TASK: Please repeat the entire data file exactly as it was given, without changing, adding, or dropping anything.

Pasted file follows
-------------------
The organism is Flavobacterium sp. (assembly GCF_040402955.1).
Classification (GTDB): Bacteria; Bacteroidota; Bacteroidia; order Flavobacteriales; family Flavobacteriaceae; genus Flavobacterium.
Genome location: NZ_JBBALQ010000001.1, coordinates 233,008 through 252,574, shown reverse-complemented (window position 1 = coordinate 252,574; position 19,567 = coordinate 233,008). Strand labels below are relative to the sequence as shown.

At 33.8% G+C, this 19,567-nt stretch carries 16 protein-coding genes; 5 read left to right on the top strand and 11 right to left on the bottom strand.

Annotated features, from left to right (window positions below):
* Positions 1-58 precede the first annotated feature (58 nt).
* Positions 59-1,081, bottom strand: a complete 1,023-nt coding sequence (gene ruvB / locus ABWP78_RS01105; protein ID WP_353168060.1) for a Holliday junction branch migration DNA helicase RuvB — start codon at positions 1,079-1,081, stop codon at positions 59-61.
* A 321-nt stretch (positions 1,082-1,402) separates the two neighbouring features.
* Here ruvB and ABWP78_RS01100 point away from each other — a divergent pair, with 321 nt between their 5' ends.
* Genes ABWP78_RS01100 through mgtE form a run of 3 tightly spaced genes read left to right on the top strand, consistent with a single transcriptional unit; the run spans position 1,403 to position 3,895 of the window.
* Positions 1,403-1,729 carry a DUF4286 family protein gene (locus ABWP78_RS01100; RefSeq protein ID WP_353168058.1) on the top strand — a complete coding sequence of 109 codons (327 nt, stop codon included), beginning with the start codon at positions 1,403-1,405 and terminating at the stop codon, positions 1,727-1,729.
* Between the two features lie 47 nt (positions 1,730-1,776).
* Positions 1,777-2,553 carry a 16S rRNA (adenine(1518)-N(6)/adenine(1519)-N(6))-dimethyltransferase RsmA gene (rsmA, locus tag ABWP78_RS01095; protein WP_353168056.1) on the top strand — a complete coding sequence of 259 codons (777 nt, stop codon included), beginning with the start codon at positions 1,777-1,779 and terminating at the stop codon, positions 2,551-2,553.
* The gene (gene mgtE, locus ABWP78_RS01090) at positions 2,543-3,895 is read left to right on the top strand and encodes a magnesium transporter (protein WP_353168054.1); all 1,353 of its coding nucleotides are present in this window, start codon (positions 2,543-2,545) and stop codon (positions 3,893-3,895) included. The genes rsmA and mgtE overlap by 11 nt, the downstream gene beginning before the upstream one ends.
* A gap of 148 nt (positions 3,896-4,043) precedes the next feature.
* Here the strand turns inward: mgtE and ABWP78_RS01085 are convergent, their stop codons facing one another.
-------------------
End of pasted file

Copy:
The organism is Flavobacterium sp. (assembly GCF_040402955.1).
Classification (GTDB): Bacteria; Bacteroidota; Bacteroidia; order Flavobacteriales; family Flavobacteriaceae; genus Flavobacterium.
Genome location: NZ_JBBALQ010000001.1, coordinates 233,008 through 252,574, shown reverse-complemented (window position 1 = coordinate 252,574; position 19,567 = coordinate 233,008). Strand labels below are relative to the sequence as shown.

At 33.8% G+C, this 19,567-nt stretch carries 16 protein-coding genes; 5 read left to right on the top strand and 11 right to left on the bottom strand.

Annotated features, from left to right (window positions below):
* Positions 1-58 precede the first annotated feature (58 nt).
* Positions 59-1,081, bottom strand: a complete 1,023-nt coding sequence (gene ruvB / locus ABWP78_RS01105; protein ID WP_353168060.1) for a Holliday junction branch migration DNA helicase RuvB — start codon at positions 1,079-1,081, stop codon at positions 59-61.
* A 321-nt stretch (positions 1,082-1,402) separates the two neighbouring features.
* Here ruvB and ABWP78_RS01100 point away from each other — a divergent pair, with 321 nt between their 5' ends.
* Genes ABWP78_RS01100 through mgtE form a run of 3 tightly spaced genes read left to right on the top strand, consistent with a single transcriptional unit; the run spans position 1,403 to position 3,895 of the window.
* Positions 1,403-1,729 carry a DUF4286 family protein gene (locus ABWP78_RS01100; RefSeq protein ID WP_353168058.1) on the top strand — a complete coding sequence of 109 codons (327 nt, stop codon included), beginning with the start codon at positions 1,403-1,405 and terminating at the stop codon, positions 1,727-1,729.
* Between the two features lie 47 nt (positions 1,730-1,776).
* Positions 1,777-2,553 carry a 16S rRNA (adenine(1518)-N(6)/adenine(1519)-N(6))-dimethyltransferase RsmA gene (rsmA, locus tag ABWP78_RS01095; protein WP_353168056.1) on the top strand — a complete coding sequence of 259 codons (777 nt, stop codon included), beginning with the start codon at positions 1,777-1,779 and terminating at the stop codon, positions 2,551-2,553.
* The gene (gene mgtE, locus ABWP78_RS01090) at positions 2,543-3,895 is read left to right on the top strand and encodes a magnesium transporter (protein WP_353168054.1); all 1,353 of its coding nucleotides are present in this window, start codon (positions 2,543-2,545) and stop codon (positions 3,893-3,895) included. The genes rsmA and mgtE overlap by 11 nt, the downstream gene beginning before the upstream one ends.
* A gap of 148 nt (positions 3,896-4,043) precedes the next feature.
* Here the strand turns inward: mgtE and ABWP78_RS01085 are convergent, their stop codons facing one another.